09 September 2006

Big Bugs

So they've got a lot of bugs here south of the M-DL* and they grow 'em BIG. If you're a regular reader (um, yeah, like all two o' ya), you'll recall last fall's Spider Chronicles (Episodes I, II & III), which featured Jack, the great, big, yellow-and-black arachnid who had taken up residence in our living room window and who I was, bravely and against every natural instinct that I have, using as a science lesson for Ms. Four. Now Jack was large as spiders go – she definitely warranted classification as a Big Bug. But Jack had nothing on some of the too-many-leggeds we've come across since moving to our new abode. Most of them have warranted classification as Downright Monstrous.

Example # 1: Cave Crickets. Don’t they sound cute? They’re not. Nothing that gigantic is cute. I'm sure they have a scientific name (I don't know it), but I’m not sure why anyone would think to call them crickets, because from my perspective, there’s nothing even remotely cricket-ish about them. If they chirp appealingly like regular crickets, I’ve never heard them, and in all honesty they look a whole lot more like giant cockroaches than anything. I know this, because I caught one not too long ago. No, good grief, of course I didn't deliberately go looking for one. I just found A Gigantic Thing lurking by the back door early one morning and quickly (and bravely and against every natural instinct that I have) clapped a glass over it so it could be exterminated by The Husband, since I was sure it was a cockroach.

Example # 2: Wasps. I don’t like wasps. This may or may not have something to do with the fact that the wasp is the only insect ever to have stung me (apparently, the rest can’t fly fast enough to keep up with me running away from them). That was long ago and far, far North of the M-DL where there is only one variety of wasp to the untrained and terrified eye. They are plenty big enough, thank you. Down here in The South there are at least two varieties of wasp to the untrained and terrified eye – red and black – and both are Downright Monstrous. (Think flying golf ball with legs. And stinger.). The Husband keeps an old tennis racket (we call it the Wasp Whacker) handy to keep them at bay when they trespass on our patio (hey, I paid a lot of money for that patio…and there’s plenty of space in the yard, or better yet other people’s yards, for them).

The red ones also appear to be rather aggressive, swooping and diving towards one’s head to defend their territory (or right to exist … or something). I’m embarrassed to admit I got cornered by the other day. Imagine this: a 140 (give or take a few) pound woman with broom (I was sweeping off the front steps), immobilized by an irate insect (I had inadvertently swiped it with the broom) one ten-thousandth her weight crawling piteously across the concrete (having been injured by said broom swipe). It had me pinned, sweating and adrenalized, for five full minutes before I could work up the courage to spear it with the business end of the broom (No, I did NOT have the balls to step on it with my teva’d foot – what if I missed? what if it moved as I went to deliver the crushing stomp?).

Example # 3: Cicadas. I know, I know. Cicadas are perfectly harmless. They don’t bite. They don’t sting. They’re positively miraculous because they only crawl out the ground every 17 years. Yada-yada-yada. They also look like a mega-huge house fly, make an alarming buzzing noise when they fly and are prone to crashing into people who get in their way, which while not hazardous can be quite distressing when unexpected (I speak from experience on this one).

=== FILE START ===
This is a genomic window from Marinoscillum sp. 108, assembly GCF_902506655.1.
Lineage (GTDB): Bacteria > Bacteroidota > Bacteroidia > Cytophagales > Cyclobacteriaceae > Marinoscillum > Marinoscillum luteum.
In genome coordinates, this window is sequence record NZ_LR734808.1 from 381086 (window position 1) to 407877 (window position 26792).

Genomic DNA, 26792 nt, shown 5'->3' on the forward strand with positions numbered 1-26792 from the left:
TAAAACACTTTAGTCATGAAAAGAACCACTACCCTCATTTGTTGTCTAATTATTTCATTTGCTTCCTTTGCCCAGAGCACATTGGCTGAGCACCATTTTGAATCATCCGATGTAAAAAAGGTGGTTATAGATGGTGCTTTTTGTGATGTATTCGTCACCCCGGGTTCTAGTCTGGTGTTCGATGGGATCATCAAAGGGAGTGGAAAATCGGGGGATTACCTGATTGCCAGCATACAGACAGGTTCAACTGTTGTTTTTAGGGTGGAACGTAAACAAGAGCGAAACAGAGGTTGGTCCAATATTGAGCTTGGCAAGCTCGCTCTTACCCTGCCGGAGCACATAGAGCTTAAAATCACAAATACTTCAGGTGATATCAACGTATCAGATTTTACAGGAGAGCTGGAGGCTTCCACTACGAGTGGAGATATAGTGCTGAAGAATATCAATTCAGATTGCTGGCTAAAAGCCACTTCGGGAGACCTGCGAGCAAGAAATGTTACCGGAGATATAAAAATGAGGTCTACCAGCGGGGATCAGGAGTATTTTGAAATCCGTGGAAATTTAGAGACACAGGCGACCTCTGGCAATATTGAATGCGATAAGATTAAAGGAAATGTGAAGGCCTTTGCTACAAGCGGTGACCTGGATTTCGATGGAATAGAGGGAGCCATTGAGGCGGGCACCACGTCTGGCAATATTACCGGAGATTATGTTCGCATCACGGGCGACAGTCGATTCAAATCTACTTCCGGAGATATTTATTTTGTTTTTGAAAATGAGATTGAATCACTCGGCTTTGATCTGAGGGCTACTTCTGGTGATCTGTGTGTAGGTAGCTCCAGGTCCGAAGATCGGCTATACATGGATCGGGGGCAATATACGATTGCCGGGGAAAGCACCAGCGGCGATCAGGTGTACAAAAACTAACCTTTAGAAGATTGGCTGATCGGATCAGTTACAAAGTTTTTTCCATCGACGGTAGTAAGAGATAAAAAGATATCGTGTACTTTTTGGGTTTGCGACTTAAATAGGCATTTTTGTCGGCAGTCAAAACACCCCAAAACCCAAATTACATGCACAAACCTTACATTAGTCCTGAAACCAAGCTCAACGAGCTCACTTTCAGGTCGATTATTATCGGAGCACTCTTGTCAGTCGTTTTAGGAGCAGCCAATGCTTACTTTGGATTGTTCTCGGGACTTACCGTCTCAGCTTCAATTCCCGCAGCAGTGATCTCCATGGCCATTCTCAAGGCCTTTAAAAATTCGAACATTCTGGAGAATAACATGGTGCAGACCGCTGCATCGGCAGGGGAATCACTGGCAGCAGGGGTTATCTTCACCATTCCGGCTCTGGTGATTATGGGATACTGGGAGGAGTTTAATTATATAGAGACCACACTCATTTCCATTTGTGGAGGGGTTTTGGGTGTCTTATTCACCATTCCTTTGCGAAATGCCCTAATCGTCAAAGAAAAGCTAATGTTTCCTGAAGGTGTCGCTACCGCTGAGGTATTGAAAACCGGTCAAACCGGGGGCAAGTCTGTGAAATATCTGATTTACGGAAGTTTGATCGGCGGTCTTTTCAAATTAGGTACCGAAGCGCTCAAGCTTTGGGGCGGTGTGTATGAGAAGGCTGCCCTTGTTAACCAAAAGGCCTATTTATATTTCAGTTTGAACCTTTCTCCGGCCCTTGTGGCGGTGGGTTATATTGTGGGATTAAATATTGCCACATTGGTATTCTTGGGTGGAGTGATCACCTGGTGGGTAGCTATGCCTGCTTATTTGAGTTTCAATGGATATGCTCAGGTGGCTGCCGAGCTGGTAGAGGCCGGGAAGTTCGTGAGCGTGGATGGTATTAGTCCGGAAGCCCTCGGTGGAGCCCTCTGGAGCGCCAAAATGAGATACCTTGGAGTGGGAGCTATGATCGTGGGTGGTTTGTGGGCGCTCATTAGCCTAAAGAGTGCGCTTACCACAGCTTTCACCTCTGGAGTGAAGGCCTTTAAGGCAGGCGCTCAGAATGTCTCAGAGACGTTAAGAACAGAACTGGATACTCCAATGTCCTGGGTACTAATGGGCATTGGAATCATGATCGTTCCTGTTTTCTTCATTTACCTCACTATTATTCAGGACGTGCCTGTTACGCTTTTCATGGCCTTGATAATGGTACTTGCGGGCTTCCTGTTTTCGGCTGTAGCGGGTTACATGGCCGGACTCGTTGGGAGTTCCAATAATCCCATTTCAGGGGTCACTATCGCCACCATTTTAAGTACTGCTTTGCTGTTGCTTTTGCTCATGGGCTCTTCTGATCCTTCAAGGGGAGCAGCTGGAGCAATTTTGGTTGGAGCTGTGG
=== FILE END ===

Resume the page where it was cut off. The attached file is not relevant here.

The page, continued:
And check out these pictures of actual cicada … er, parts … direct from my very own yard. The first picture – the one of the mud covered … thing… clinging to the post – is a cicada that has recently extracted itself from the ground. (I thought it was just a huge-ass beetle. Thank goodness for The Husband, else I would walk around totally ignorant of so many things.) The second one is a cicada. A live cicada. Which I happen to know, because I prodded it with a stick to find out and it buzzed, rather petulantly, that it was.

Example # 4: Cicada Killers. This bug tops all lists of Downright Monstrosity. In fact, I personally have to file these guys under Fucking Knarly. They're straight out of a horror movie, take a look (that thing is sitting on a business card). They are actually a form of wasp, but they look more like mini hovercraft - fully three inches long and bigger around than a cigarette. And they're territorial in the extreme – they make wasps look like they're homeless. If you get too close to their underground burrow when they're home, they fly this figure eight pattern around the entrance that is the most menacing aerial display by at insect that I've ever seen. In fact, it’s so menacing, I’ve considered having The Husband take the Wasp Whacker to the one in our yard, which is against my general let’s-get-along-with-nature-when-we’re-outside take on life, but I can only scream like a ninny and grab my children so many times a week, ya know.

Incidentally, their name is a definite misnomer. They don't actually kill cicadas, they hunt cicadas. Then they paralyze them, drag them back to their burrows and lay their eggs in the cicada’s helpless and still living bodies so that their young have fresh meat when they emerge. Nice.

When does it get cold around here, anyway? Yeesh.


Queen K said...

Errr...are you TRYING to get me to cancel my tickets?!? Because I love my neices, but braving those horrors is a bit much!! I've held firm that you live on another planet. Now I know it's true.

Bethanie said...

Hey, now! No ticket cancelling! (You DID get an interstellar flight, right??) They're all outside, the buggies. Well, most of them are outside... And we promptly evict the ones we find inside. :-D And there are also lots and lots of butterflys! Heh.